The mourners' tent at the entrance to the casbah. Amar Banaat was 4 years old when his father died of an illness. From that time on, his mother Sabah raised him alone. She waited 15 years for the birth of her only son, and her Amar lived for 15 years, until he was killed. Sabah has a 13-year-old daughter, Safaa.
On Shabbat, November 20, about two weeks ago, Amar went down to the street. It was 6:30 P.M., and his mother had given him NIS 5 to buy candy. Amar rushed to the grocery store of Montasser Hadada, a boy his own age, and a classmate. The two were friends, and recently shared the same fate: About three months ago, Montasser's father was killed in a traffic accident. Every day after school, Montasser would rush to the family grocery store, to help his mother and take the place of his deceased father. Amar came here to buy a candy bar.
"I wish that the mother of the soldier who killed him would lose him," says Sabah, the bereaved mother, thirsting for revenge in her grief.
Montasser was hit first, and the bullet, the same bullet, also pierced Amar's body. The IDF announced the following day that the two boys were armed. Here they snicker bitterly: Skinny, 15-year-old Amar was armed? And where is his weapon now? Sabah hisses: "I would like to see the soldier, to tear out his eyes. That was my only son, I saved money all my life in order to raise him. May God kill [Prime Minister Ariel] Sharon and all his soldiers, too. I'm left alone in the house."
They say that after the soldier shot at the two boys, he got out of the jeep, approached the bodies, and left. "Protected jeeps, protected tanks, and here a child throws a stone, what damage can he do?" shouts the uncle, a resident of the nearby Askar refugee camp, who helped to raise Amar.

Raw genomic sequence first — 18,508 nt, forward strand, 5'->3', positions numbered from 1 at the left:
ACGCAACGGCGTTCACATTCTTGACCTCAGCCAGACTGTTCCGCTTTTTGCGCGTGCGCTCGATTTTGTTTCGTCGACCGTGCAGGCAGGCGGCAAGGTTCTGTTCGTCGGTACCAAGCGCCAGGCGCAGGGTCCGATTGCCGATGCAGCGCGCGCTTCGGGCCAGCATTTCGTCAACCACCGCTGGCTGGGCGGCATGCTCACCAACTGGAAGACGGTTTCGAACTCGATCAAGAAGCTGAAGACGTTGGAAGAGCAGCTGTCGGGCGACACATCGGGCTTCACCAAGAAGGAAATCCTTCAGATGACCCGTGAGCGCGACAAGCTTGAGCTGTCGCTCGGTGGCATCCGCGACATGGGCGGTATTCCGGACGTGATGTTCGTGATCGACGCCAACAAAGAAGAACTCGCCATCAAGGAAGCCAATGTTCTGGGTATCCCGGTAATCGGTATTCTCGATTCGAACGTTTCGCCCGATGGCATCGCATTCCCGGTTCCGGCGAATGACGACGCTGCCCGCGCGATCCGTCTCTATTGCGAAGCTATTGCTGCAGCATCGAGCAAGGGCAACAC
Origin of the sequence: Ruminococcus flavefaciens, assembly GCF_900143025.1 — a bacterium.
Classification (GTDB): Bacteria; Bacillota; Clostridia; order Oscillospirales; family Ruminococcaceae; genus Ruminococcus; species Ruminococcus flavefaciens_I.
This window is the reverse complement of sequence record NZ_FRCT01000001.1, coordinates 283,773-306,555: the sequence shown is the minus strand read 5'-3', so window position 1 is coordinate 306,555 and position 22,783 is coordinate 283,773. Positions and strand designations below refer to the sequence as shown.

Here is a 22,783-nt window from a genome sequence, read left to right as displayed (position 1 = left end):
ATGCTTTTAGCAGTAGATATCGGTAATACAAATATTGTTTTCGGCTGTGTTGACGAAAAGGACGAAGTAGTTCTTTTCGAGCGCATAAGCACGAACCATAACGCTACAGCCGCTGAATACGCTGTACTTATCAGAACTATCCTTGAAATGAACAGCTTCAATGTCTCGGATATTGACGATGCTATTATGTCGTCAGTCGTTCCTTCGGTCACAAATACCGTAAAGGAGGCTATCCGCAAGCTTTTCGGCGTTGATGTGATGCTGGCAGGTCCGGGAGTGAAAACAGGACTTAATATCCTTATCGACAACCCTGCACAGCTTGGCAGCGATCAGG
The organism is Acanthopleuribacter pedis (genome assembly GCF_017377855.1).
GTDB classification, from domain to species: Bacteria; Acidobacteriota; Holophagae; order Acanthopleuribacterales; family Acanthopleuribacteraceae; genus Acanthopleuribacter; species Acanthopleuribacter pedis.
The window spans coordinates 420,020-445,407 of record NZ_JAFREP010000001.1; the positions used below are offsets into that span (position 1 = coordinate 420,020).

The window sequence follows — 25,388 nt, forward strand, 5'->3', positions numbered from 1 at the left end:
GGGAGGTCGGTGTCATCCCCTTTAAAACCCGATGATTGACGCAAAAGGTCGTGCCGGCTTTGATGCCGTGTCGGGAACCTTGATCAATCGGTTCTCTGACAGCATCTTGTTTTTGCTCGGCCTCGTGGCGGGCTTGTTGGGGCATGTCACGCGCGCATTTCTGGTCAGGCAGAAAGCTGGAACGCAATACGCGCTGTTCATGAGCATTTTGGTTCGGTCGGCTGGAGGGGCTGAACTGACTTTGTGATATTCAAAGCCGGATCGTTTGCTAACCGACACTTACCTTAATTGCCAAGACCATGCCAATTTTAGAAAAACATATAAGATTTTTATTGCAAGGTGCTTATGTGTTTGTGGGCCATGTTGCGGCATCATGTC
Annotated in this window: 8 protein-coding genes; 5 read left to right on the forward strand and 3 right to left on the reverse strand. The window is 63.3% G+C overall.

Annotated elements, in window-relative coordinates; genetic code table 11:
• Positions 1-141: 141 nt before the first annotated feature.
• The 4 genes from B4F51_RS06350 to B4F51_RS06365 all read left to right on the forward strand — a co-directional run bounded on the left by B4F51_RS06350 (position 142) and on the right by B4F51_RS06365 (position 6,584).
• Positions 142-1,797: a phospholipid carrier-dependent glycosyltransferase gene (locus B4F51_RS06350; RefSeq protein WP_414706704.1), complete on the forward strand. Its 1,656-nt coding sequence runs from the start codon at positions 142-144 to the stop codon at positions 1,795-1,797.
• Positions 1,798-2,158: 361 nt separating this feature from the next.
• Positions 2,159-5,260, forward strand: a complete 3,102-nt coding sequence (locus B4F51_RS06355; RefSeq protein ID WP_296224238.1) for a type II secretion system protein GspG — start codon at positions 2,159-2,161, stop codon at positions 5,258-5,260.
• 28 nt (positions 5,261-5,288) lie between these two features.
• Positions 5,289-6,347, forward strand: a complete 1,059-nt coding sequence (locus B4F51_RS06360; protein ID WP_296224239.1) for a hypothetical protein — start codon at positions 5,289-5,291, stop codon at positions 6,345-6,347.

"We're not terrorists, we're people who want to live in freedom and respectability," says the uncle, calming down somewhat. " Children see their friends killed before their eyes. Let them just leave us, let them leave our lands."
Sabah: "Where should our children play? Where? If only Sharon could feel our suffering. Every night, every night they shoot. What kind of country is this? Where's the justice? By what right do they come to our homes? By what right do they kill our children? Enough."
The IDF spokesman: "During the course of IDF activity in Nablus on November 20, fire was opened at an IDF force, bombs and Molotov cocktails were thrown. The force identified an armed Palestinian man and aimed concentrated fire at him. The armed man and his brother, wanted Fatah activists, were injured by this shooting. Another armed man was identified east of the casbah, the force fired one concentrated shot at him, and identified a hit, which apparently killed the armed man.
"After interrogating the forces about the incident, in which another Palestinian boy was killed afterward, and according to the findings of the Coordination and Liaison Administration regarding the location of his injury and the time of his arrival at the hospital, it turns out that during the said time, there was firing in the eastern part of the casbah on an IDF force in two incidents: one from a Kalashnikov rifle and the second from pistol fire. The force did not return fire, because it could not identify the source of the shooting. Therefore, the death of the last Palestinian cannot be linked to IDF activity in the area."
Montasser's brother Maher, 20, was an eyewitness: He saw a group of about 10 children and teenagers together in the alley, including Amar and his brother, who had left the grocery store. He saw the soldiers who appeared suddenly, and he turned to go home. He tells me that nobody was shooting or throwing stones at the soldiers. Suddenly he heard a shot. Amar was killed instantly immediately and Montasser died while he was rushing him to the hospital. Both were bleeding from the mouth.